At a former employment, I was super excited to be called a Management Trainee. The company painted the sky as the starting point, and we as the direct descendants of the management cadre. We were indoctrinated at a management resort somewhere in Apapa to live and breathe like managers.
We were taught the difference between IQ and EQ. while IQ got us the job, EQ was going to help us survive our initial deployment and ultimately help us get up the ladder quickly if we knew and played our cards right.
After 3 months at the HQ, it was time to be redeployed. This was quickly followed by a week of introductions and making rounds around various units within the business. Finance, Marketing, Supply Chain, Human Resources and Admin, and production.
For a Fast Moving Consumer Good company (FMCG), the marketing (brand management) unit plays a key role in actualization of bottom line numbers. They work alongside the sales team which is responsible for driving top line numbers.
We were the brains behind the campaigns and the pricing regimes and tariffs. We were to take on the world (competition) one day at a time. One marketing memorandum at a time. For today, we were to learn from our bosses the senior brand managers and we were to be called “assistant brand managers”.
The die was cast.
Today I came across an article written by someone I consider the best sales and brand manager in modern time. His track record will have you wanting to learn at his feet. He has transformed ALL the organizations he has worked for and is still in the business of brand / sales / organizational transformation. To me, he can best your company’s sales strategy in under 5 minutes… what am I saying… Mr. Alex Goma is King.
In his article, he says “A lot of companies have done a good job selling their organization culture and values, thus creating the idea of a perfect organization. This has led to an expectation of an ideal situation by new hires of a company where managers are leaders and coaches building a healthy work environment and helping their teams achieve great results and rise to their potential. Also experience of having good bosses over time makes us expect that every time. Sadly, the reality is not true for a large number of companies, with many bosses behaving contrary to the values of the organization. This happens for many reasons, ranging from hiring the wrong people to promoting the wrong people where there are no robust systems for progressing people in leadership roles, incompetence, and insecurity of line managers to outright bias. Even in some of the best run companies, a number of bad managers have slipped through the net and gotten promoted to positions where they have been a disaster.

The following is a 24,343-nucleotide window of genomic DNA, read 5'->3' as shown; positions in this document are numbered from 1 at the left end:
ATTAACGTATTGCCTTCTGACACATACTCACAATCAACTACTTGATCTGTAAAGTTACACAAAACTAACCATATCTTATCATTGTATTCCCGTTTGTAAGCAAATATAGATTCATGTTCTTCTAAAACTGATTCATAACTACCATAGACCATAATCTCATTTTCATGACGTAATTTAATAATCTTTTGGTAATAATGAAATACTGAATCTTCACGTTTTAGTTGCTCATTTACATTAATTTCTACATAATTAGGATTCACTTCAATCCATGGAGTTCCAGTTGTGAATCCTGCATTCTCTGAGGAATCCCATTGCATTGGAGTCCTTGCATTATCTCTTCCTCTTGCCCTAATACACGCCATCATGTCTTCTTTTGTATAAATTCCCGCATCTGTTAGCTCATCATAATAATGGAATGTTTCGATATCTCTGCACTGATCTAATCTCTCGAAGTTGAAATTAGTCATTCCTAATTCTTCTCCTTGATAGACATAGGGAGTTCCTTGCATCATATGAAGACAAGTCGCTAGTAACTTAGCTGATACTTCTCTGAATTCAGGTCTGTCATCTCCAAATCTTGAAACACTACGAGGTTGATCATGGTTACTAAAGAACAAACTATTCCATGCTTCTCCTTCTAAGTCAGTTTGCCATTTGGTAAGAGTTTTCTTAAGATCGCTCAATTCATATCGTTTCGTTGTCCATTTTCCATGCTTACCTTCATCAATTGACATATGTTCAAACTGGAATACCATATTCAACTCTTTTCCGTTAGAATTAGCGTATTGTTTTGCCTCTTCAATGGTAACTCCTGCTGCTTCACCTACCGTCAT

My focus will be on the second line “This has led to an expectation of an ideal situation by new hires of a company where managers are leaders and coaches building a healthy work environment and helping their teams achieve great results and rise to their potential”
As a new hire (management trainee) in this case, this was the sort of fire i needed to hear. You are taught the values, some aspects of organizational culture (you learn culture as you progress at work), ethics, and all the other things that are designed to make your learning curve bearable.
But this is Nigeria, nothing appears as it is. Still, we were trained to be dynamic and to be flexible and adapt to situations as they arise. We were the best of the best. We were management trainees.
EXPECTATION VS REALITY
“It’s also good to be clear what your values are, what you stand for and know how they fit with your organization’s values and goals. It’s therefore critical to have the culture of the organization in mind when looking for an organization to work for. Don’t expect that you are going to work with the best bosses every time. Sometimes, you may have to deal with a bad boss but with the right company, culture misfits in leadership positions are always found out and taken out over time, though maybe not as fast as you want or expect. It always helps to have these at the back of your mind”
Work started out fast paced with a 3 month induction, internships at the various businesses of the company to have a basic understanding of how the business functions from the center. Shortly after the induction process, we were deployed to different businesses to resume.